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Moldy oranges and tiny portions of bread and cheese are on the menu for Rainbow Six Siege players quarantining in Paris ahead of the Six Invitational. Players have relocated to France for a few weeks to compete with the best teams in the world. The food has been a sore spot for many players stuck in four star hotel rooms.

“Honestly I might open up a bakery out of my hotel room,” said Oxygen Esport’s Gabriel “LaXInG” Mirelez in a tweet. Mirelez and many other North American players made the trip from Las Vegas, where they compete in the Rainbow Six Siege North American League, to the Novotel Paris Les Halles hotel in Paris. LaXIng and several other players have been sharing their grievances with the food on Twitter since arriving in France early last week.

Players have shared images of fruit covered in mold as well as small bowls containing one piece of bread, an egg and a slice of cheese. This is the complimentary food provided by the hotel. Players are able to order room service, but several have said it’s far too expensive to be worth it.

“I realize I can pay for room service,” LaXInG said on Twitter. “But why the hell am I about to spend $20 just so I can actually eat something. Why is the meal that I’m even getting moldy, very small portions and barely any calories.”

Overpriced room service or moldy food at the Six Invitational

The hotel room service menu includes items like roast chicken wraps (15 euros), magarita pizza (19 euros), and a toasted ham and cheese sandwich (17 euros). Some teams have ordered from that menu with no issue. Players and community members who are less worried about the food have taken to social media to talk trash, saying that North American players have already “lost the mental game” at the Invitational.

“If you can spend hundreds in shoes, bags and clothes, surely you can splurge on room service to be comfortable at a multi million dollar event,” said former pro player Niclas “Pengu” Mouritzen in a Tweet. “From what I’ve seen; yes it’s ridiculous, and whoever is in charge of food needs to sort his stuff. But if you have the option to buy the food to solve your problems, do it. Your salary can cover it, trust me.”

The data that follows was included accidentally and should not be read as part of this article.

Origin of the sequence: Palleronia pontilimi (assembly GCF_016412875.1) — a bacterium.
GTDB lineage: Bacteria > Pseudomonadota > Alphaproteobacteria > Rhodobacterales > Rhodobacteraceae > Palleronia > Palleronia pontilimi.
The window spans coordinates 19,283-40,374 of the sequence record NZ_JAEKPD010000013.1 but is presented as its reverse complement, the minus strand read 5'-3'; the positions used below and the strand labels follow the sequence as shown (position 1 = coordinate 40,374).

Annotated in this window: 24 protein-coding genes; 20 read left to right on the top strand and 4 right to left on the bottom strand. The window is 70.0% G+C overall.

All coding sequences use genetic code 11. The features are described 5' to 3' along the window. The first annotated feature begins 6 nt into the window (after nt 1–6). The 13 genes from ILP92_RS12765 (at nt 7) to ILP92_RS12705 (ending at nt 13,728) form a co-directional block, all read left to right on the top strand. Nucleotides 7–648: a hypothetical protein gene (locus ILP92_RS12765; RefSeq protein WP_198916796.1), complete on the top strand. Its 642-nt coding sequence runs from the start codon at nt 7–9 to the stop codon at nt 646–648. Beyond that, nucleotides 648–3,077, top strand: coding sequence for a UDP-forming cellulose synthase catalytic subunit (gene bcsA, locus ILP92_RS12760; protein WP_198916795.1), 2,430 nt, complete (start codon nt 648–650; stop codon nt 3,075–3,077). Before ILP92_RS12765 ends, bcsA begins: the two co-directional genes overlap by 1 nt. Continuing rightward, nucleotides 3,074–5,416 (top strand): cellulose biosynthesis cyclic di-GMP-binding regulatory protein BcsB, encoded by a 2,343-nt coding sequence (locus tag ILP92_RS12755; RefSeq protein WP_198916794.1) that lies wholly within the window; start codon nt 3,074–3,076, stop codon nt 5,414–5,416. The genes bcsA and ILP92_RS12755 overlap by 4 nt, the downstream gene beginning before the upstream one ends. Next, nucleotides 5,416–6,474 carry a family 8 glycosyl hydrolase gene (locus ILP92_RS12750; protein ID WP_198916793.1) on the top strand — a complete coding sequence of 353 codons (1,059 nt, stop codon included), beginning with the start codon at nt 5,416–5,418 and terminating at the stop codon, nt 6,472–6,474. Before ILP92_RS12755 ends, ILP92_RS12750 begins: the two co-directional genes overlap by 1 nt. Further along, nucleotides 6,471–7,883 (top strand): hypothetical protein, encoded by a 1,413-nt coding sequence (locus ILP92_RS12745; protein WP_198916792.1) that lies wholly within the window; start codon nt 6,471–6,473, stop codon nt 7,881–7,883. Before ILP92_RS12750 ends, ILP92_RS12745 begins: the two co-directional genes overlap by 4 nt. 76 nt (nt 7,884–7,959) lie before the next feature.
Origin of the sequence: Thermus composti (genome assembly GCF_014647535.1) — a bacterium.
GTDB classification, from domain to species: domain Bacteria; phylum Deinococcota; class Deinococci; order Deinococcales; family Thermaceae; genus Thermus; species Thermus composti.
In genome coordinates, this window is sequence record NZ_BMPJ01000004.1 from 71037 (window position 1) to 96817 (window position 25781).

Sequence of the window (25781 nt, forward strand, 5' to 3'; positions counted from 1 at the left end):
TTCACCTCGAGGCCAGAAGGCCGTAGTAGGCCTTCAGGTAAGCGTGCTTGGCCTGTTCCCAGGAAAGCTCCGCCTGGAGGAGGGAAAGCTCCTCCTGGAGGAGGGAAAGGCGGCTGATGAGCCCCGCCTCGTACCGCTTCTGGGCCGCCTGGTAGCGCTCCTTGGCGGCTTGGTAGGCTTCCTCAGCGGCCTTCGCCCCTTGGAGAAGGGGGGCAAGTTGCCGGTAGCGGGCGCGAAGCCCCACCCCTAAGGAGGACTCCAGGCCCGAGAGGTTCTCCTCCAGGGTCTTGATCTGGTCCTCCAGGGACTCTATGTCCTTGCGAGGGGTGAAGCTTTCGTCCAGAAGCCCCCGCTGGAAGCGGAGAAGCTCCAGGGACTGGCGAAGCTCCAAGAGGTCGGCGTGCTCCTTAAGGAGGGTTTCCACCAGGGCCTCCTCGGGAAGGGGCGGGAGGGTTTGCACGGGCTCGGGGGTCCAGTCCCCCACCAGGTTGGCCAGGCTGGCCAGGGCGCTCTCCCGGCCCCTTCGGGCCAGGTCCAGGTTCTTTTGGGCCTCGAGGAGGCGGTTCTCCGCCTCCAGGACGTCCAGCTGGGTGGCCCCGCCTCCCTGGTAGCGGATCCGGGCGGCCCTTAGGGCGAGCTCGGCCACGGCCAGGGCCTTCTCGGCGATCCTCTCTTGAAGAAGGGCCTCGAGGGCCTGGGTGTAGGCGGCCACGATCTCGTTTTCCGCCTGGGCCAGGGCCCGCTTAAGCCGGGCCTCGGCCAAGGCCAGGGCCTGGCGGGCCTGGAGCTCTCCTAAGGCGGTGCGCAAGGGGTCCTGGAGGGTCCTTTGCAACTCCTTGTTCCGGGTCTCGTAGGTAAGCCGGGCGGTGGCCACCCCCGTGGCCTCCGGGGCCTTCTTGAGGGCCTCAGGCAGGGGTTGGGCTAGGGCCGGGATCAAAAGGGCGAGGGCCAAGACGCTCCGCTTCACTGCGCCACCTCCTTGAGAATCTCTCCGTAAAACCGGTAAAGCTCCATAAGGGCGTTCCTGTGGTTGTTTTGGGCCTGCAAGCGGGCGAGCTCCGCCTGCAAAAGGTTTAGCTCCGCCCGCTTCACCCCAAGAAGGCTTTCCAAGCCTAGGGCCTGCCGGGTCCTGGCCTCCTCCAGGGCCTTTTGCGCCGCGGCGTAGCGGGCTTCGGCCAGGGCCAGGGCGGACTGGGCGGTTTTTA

Novotel Paris Les Halles
The hotel is located in the center of Paris | Provided by Novotel Paris Les Halles

Oxygen Esport’s Evan “Yoggah” Nelson has tweeted about his constant boredom in France since arriving. He’s posted pictures of SpongeBob peaking out of his Bikini Bottom home and a statue making a jail break. It’s clear that the leadup to the Invitational hasn’t been the most exciting. He’s even said that he’s started hallucinating from boredom.

Boredom is killer

“Being bored got boring,” he said earlier on May 10. “I’m having a blast.”

Tweets like these have made their way around the Rainbow Six community. This is the culmination of bring in dozens of young competitors from around the world, putting them in the same hotel, and asking them to quarantine ahead of the biggest tournament of the year. Other players have tried to calm down the Fyre Fest-levels of frustration over the Invitational food.

“I’ve had it way worse then I have had it in the last couple days,” said SpaceStation Gaming coach Justin “Lycan” Woods in a tweet from Paris. “I agree most of what is being said is an over exaggeration. Things are blown out of proportion with social media. You also have a bunch of young adults bored stuck in their rooms, this shit is content. Chill out.”

Lycan is diabetic so he couldn’t eat the croissant, ciabatta roll or chocolate Danish that the hotel has brought him. He brought it up with them and hasn’t had a problem since.

“They’ve been good to me since,” he said, before adding that he’s done his own snack prep work to help his team. “I’m stacked with more snacks then I can eat and I’m going to be giving them to my players.”


Aron Garst looks at esports from a different point of view by tackling the ways games are molded and broken by players around the world. He covers Call of Duty, Fortnite, Super Smash Bros, and everything else for Upcomer. You can read his previous work at WIRED, Rolling Stone, ESPN and elsewhere. Rise up red sea.


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